Mentoring Benefits; Programs Match Youth, Adults for Spiritual, Practical learning.(LIFE - SCHOOLS)

The Washington Times (Washington, DC), June 17, 2002 | Go to article overview

Mentoring Benefits; Programs Match Youth, Adults for Spiritual, Practical learning.(LIFE - SCHOOLS)


Byline: Jen Waters, THE WASHINGTON TIMES

Lamont Guillory looks up to his big brother the way a son admires his father. For the past five years, Lamont, who lives in Southeast, has been mentored by Kwesi Rollins of Northeast through Big Brothers Big

Sisters of the National Capital Area, which is based in Lanham. Lamont, who is being raised by a single mother, says Mr. Rollins has been a positive male role model in lieu of his biological father.

"When people ask me, 'Is that your dad?,' I say, 'Yes, that's my dad,'" says 14-year-old Lamont, who will be a sophomore this fall at Eastern Senior High School in Northeast.

"I consider him my father. He gives me advice about how to use brains instead of violence. He also taught me about proper etiquette and how to be a gentleman instead of using street slang."

Because the youth of today face multiple challenges, mentoring can be the difference between their falling behind and their moving ahead. Students with mentors usually receive a much-needed boost in self-esteem, which helps them reach their educational and social goals.

Mr. Rollins says that mentoring Lamont has been a humbling experience. He appreciates seeing how he has made a difference in the simplest areas of Lamont's life, such as telling him to eat more slowly.

"I told him, 'Lamont, you eat like there's no tomorrow,'" Mr. Rollins says. "I remember being told the same thing when I was his age."

Although Lamont may have benefited from Mr. Rollins' wisdom, Mr. Rollins, who works as project director of the Institute for Educational Leadership in Northwest, says Lamont has given him more than he could have imagined. Mr. Rollins is considering mentoring other students, but now he mentors only Lamont.

"He's somebody who will be in my life forever," Mr. Rollins says. "I'm very proud of him. He's a good kid."

* * *

Paul Bliss, president of Big Brothers Big Sisters of the National Capital Area, says Lamont is one of more than 3,000 children being mentored in the Washington area.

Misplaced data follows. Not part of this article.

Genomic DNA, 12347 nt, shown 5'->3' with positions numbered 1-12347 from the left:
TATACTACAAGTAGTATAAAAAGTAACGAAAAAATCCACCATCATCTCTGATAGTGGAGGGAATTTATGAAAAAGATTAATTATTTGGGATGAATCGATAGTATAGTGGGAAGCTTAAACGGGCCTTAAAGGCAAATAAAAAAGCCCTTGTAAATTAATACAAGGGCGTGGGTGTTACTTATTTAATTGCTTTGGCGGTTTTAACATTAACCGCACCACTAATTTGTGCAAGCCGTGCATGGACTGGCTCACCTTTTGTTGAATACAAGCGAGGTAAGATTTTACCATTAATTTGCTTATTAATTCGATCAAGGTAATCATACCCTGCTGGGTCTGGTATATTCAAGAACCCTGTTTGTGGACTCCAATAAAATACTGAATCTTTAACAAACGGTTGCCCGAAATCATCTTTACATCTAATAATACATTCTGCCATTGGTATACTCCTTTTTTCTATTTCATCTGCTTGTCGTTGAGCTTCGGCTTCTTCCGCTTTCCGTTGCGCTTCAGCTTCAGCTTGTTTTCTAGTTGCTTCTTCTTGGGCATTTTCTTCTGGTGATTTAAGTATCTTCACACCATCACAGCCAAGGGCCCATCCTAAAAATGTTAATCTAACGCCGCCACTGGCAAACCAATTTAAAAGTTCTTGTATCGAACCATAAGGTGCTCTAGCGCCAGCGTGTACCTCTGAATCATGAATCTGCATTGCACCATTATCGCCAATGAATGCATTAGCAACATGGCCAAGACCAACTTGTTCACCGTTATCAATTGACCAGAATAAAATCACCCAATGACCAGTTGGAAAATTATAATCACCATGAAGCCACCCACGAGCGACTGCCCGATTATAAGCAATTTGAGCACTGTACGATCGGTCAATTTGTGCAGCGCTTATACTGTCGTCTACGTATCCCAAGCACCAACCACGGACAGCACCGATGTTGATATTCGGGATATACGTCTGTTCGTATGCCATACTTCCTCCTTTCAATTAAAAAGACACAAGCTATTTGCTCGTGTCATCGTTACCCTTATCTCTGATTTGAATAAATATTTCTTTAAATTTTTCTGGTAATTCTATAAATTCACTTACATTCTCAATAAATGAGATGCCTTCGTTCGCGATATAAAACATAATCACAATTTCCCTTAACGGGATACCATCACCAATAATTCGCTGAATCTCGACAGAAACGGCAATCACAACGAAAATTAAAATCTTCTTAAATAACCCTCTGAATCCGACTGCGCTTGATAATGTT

Mr. Bliss says the organization was founded in 1949 with the mission of improving the lives of District children one child at a time. Since then, the National Capital group has matched more than 50,000 children with carefully screened and trained mentors.

A study completed in 1995 by Public/Private Ventures in Philadelphia found that a Big Brother-Big Sister mentoring relationship is extremely effective in preventing risky behavior among youth. For instance, children who received three to five hours per week of mentoring were about 70 percent less likely than their peers to use drugs. As the nation's premier mentoring association, the national organization made about 220,500 matches through its 510 branches in 2001.

The research also found that about 64 percent of children mentored through the organization developed a more positive attitude toward school: About 58 percent achieved higher grades; about 60 percent improved their relationships with adults and their parents; and about 64 percent developed higher levels of self-esteem.

"We have found that a Big Brother or Big Sister may very well be one of the few adults with whom children can discuss problems and develop problem-solving skills," Mr. Bliss says.

Despite the success of mentoring, Mr. Bliss says he struggles to find more adults to volunteer their time with youth. In the Washington area, about 500 children ages 8 to 14 are awaiting a Big Brother or Big Sister. Mr. Bliss says about 90 percent of those on the waiting list are boys.

"Most single-parent homes are female-headed households," Mr. Bliss says. "Many mothers are looking for a male volunteer for their son."

However, teen-age girls who live in single-parent homes also benefit from a mentor, says Zondra Eugene-Murry of Fort Washington, Md. …

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